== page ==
Facebook has agreed to review and remove price-gouging listings and advertisements from the website, according to a press release form Marshall’s office.
The press release from Marshall’s office notes that Facebook has already banned advertising or sale of medical masks, hand sanitizer, surface disinfecting wipes and COVID-19 testing kits, and the site also as prohibited products “cures” or products that claim to prevent someone from contracting the virus.
Recent research by Digital Citizens Alliance showed, however, that many of those banned products and advertisements continue to appear on Facebook, despite the company’s March 6 announcement prohibiting them.
Alabama’s price-gouging law went into effect on March 13 upon Gov. Kay Ivey’s declaration of a state of emergency.
“Although what constitutes an unconscionable price is not specifically set forth in state law, a price that is 25% or more above the average price charged in the same area within the last 30 days — unless the increase can be attributed to a reasonable cost in connection with the rental or sale of the commodity — is a prima facie case of unconscionable pricing,” according to the release.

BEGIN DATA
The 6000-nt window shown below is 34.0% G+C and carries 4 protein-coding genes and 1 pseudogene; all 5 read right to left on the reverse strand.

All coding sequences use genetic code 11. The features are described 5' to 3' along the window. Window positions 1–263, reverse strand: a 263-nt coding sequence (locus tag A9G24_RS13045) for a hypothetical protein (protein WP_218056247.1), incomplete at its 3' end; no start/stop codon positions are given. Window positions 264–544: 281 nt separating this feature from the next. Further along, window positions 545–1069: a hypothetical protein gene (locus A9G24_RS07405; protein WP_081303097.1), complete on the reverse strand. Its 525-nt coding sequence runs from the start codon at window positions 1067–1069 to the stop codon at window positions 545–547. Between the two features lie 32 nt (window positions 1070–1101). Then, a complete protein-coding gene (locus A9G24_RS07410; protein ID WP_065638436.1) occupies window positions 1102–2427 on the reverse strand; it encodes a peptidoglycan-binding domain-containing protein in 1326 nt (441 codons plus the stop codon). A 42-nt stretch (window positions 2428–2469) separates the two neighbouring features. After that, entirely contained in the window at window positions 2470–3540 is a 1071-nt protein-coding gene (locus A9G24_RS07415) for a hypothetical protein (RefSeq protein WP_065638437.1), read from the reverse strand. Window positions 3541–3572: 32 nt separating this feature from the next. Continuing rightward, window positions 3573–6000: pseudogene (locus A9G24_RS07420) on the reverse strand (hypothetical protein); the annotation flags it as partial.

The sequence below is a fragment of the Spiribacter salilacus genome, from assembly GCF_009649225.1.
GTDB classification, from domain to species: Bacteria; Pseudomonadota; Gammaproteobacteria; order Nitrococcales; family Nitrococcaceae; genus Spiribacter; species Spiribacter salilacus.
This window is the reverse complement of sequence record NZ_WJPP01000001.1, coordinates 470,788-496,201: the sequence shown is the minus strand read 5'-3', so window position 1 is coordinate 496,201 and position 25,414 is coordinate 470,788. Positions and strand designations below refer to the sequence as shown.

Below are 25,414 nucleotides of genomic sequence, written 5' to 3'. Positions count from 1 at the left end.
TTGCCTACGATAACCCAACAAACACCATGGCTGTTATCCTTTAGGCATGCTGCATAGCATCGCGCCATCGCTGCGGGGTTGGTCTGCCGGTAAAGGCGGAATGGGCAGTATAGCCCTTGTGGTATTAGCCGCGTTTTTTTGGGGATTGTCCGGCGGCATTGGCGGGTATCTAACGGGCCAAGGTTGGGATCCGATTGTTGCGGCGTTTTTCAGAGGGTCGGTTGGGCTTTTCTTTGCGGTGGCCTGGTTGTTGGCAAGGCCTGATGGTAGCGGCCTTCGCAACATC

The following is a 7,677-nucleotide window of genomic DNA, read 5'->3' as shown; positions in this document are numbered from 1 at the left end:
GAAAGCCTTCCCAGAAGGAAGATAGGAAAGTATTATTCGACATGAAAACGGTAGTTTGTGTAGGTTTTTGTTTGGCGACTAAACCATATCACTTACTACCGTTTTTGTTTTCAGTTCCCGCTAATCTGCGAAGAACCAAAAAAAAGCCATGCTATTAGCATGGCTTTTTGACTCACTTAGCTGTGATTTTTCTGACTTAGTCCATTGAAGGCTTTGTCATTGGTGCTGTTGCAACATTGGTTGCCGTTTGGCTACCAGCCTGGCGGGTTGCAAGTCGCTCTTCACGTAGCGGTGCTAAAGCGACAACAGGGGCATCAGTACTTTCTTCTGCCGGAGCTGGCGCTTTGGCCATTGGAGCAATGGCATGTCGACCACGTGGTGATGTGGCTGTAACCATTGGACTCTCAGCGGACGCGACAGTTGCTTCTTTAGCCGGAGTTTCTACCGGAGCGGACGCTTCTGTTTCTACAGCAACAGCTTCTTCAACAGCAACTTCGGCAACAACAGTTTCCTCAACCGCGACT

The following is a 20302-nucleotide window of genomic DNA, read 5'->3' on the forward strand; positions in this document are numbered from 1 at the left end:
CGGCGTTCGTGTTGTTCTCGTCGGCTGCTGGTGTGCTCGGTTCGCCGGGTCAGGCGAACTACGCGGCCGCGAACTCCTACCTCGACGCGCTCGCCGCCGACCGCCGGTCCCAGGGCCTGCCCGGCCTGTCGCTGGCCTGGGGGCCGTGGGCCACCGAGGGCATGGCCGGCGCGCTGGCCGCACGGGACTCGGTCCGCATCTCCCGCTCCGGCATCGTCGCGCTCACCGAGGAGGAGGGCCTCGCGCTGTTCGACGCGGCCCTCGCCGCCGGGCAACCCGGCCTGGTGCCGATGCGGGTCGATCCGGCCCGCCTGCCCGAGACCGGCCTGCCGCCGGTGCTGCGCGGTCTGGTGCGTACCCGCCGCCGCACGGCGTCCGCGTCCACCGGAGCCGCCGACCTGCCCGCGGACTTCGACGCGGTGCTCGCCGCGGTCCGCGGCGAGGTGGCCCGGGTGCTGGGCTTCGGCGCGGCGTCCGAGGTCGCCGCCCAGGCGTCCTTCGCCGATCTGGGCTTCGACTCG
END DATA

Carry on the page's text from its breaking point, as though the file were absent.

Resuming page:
To file an illegal price gouging report visit the Alabama Attorney General’s Consumer Interest Division at https://www.alabamaag.gov/consumercomplaint, or call 1-800-392-5658 to receive a form by mail to complete and return.
Families, advocates ask Alabama to release at-risk inmates amid COVID-19 outbreak
When Amber Faircloth learned Thursday of the first confirmed case of COVID-19 in an Alabama prison, she worried that her husband, who has cancer, could be in jeopardy.
Her husband, who’s serving time at Limestone prison, is one of more than 1,000 inmates most at risk of serious complications or death if the virus spreads throughout Alabama’s prisons.
Amber and a group of criminal justice reform advocates have asked the Alabama Department of Corrections to consider releasing inmates who are more at risk from the virus, but the department told APR on Friday that for now, there are no plans to do so.